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|Vietnam secured manufacturing PMI growth in September|
The Vietnam Manufacturing Purchasing Managers’ Index (PMI) rose back above the 50.0 no-change mark in September, posting 52.2 from 45.7 in August. The reading pointed to the first improvement in business conditions for three months and the most marked since July 2019.
Anecdotal evidence suggested that control over the COVID-19 pandemic was a key factor helping to support improvements in operating conditions after increasing case numbers had been seen in the previous survey period.
Reduced case numbers contributed to stronger client demand, leading to a solid increase in new orders. New business from abroad also increased in September, the first time this has been the case since January.
Solid expansion in production was also registered, helped by higher new orders. In fact, the rise in output was the sharpest in 14 months.
Business confidence also improved at the end of the third quarter, rising sharply from August to the highest since July 2019. The projected growth of new orders is expected to lead to increases in output over the coming year but a number of firms mentioned that positive expectations were based on assumptions that the pandemic will remain under control in the country. Rising new orders encouraged manufacturers to expand their purchasing activity for the first time in three months, and at a solid pace. This increase in purchasing contributed to a renewed accumulation of pre-production inventories. Some panellists reported efforts to build reserves.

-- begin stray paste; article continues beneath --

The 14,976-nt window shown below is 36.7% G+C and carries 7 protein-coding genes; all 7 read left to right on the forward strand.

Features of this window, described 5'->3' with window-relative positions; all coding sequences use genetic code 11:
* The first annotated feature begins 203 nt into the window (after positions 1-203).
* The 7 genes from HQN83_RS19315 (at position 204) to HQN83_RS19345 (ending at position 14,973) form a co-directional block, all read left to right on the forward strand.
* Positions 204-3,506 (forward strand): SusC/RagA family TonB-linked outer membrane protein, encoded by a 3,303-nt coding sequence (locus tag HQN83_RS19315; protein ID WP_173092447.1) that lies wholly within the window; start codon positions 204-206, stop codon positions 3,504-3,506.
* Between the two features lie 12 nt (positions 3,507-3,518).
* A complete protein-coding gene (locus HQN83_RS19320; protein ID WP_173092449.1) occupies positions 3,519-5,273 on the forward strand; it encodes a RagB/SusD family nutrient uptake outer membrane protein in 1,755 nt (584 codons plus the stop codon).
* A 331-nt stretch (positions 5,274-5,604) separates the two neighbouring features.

Stocks of finished goods also rose, with the rate of accumulation among the fastest since the survey began in March 2011. Some panellists attributed higher inventories to increased production volumes but others reported that sales had been lower than expected.
While businesses increased their purchasing activity in response to higher new orders, they continued to see staffing levels decrease at the end of the third quarter. In some cases, lower workforce numbers reflected staff resignations.
Employment has now fallen in each of the past eight months, although the latest reduction was the softest in this sequence. Despite lower staffing levels, firms were still able to keep on top of workloads, as evidenced by a further reduction in outstanding business.
The rate of input cost inflation quickened to a 22-month high and was broadly in line with the series average. Panellists often linked higher input prices to supply shortages for raw materials. This was also a factor behind a lengthening of suppliers’ delivery times.
That said, lead times lengthened to the least degree since January. In response to higher input costs, firms raised their selling prices for the first time in eight months. The rate of inflation was only slight, however, amid ongoing competitive pressures.